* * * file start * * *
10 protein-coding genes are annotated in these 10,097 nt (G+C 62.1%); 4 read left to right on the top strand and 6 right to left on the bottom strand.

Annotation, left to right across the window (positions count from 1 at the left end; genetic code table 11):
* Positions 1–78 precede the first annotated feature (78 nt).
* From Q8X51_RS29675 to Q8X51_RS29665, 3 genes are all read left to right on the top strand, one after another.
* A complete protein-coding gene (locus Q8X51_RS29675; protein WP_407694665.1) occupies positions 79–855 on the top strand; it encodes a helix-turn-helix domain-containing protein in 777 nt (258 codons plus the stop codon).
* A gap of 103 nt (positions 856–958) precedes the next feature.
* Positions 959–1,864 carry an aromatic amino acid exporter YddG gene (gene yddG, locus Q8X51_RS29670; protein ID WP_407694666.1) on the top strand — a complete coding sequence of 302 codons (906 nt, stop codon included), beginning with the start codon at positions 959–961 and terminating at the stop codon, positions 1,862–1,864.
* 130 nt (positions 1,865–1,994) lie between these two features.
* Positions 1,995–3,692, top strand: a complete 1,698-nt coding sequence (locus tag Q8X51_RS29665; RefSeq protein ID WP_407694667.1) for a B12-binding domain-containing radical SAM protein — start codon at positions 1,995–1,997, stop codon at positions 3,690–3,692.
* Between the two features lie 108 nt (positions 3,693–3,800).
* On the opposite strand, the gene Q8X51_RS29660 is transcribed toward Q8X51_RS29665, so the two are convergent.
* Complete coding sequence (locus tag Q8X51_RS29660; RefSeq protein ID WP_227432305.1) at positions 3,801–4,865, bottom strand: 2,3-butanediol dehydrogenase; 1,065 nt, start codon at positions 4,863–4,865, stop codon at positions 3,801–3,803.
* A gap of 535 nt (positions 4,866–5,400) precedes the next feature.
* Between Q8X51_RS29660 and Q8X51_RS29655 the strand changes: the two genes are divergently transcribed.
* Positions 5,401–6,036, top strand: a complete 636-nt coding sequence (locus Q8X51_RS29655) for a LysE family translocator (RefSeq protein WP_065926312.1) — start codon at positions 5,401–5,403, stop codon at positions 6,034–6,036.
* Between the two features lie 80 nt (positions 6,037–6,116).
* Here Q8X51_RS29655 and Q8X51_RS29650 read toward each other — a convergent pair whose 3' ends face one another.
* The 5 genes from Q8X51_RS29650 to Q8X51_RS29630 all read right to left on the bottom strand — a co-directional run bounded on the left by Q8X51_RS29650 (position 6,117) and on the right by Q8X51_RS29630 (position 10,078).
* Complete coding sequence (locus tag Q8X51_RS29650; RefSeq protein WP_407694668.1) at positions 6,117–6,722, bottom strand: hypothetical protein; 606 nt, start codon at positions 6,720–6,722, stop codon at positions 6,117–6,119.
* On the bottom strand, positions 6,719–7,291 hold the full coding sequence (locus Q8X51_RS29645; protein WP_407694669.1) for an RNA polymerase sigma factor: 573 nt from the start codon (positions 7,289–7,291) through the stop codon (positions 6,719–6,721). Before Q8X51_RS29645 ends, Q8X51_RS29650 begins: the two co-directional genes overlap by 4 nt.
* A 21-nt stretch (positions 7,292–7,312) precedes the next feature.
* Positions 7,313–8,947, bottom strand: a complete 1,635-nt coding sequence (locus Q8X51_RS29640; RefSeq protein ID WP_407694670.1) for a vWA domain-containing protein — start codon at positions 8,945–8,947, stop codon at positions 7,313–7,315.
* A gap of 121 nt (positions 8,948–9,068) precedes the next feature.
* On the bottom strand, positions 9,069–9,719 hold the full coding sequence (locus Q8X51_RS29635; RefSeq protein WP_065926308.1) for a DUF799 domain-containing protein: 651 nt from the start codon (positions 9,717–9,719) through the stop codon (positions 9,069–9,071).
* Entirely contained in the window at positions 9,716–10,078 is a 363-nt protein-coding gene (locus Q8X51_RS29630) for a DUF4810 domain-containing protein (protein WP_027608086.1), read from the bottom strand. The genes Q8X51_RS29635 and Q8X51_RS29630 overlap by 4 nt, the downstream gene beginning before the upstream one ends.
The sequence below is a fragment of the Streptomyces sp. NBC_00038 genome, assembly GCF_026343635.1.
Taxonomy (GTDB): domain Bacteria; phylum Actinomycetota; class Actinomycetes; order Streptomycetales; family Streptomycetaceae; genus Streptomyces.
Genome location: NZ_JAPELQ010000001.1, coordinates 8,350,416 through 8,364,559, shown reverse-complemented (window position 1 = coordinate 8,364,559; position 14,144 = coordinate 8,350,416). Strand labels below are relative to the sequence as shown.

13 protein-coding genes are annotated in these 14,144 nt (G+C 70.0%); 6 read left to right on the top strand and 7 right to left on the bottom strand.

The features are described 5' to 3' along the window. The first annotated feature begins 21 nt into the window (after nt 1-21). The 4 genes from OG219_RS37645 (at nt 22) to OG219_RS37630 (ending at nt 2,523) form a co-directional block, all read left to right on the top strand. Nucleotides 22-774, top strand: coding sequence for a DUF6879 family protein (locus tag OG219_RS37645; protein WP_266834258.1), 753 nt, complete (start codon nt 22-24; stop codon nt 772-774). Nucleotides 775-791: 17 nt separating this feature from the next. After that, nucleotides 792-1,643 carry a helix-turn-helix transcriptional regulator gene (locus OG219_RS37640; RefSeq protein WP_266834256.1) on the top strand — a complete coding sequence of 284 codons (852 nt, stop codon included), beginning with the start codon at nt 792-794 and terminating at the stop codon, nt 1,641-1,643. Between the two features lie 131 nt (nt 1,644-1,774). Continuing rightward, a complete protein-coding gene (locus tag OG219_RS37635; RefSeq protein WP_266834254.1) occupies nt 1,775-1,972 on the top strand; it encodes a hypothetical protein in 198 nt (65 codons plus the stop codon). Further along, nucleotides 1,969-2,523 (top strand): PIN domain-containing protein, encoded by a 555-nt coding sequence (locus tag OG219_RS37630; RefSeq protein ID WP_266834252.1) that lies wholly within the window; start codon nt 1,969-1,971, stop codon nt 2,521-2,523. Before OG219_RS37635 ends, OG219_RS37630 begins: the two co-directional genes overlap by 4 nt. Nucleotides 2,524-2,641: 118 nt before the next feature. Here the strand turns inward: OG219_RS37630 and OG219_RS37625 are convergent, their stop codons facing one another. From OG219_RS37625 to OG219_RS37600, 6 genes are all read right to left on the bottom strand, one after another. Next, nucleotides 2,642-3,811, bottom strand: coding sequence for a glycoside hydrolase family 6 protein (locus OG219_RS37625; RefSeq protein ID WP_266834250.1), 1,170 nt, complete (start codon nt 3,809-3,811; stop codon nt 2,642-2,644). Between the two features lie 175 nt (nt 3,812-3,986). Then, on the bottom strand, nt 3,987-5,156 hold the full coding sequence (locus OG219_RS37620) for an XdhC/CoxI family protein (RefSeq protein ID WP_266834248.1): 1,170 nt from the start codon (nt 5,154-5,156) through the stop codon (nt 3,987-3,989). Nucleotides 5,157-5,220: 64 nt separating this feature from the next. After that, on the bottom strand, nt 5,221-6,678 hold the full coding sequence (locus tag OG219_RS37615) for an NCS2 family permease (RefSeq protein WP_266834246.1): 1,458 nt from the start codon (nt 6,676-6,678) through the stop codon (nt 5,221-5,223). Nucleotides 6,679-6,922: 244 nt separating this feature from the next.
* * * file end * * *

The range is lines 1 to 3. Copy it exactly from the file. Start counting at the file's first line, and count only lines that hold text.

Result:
10 protein-coding genes are annotated in these 10,097 nt (G+C 62.1%); 4 read left to right on the top strand and 6 right to left on the bottom strand.

Annotation, left to right across the window (positions count from 1 at the left end; genetic code table 11):
* Positions 1–78 precede the first annotated feature (78 nt).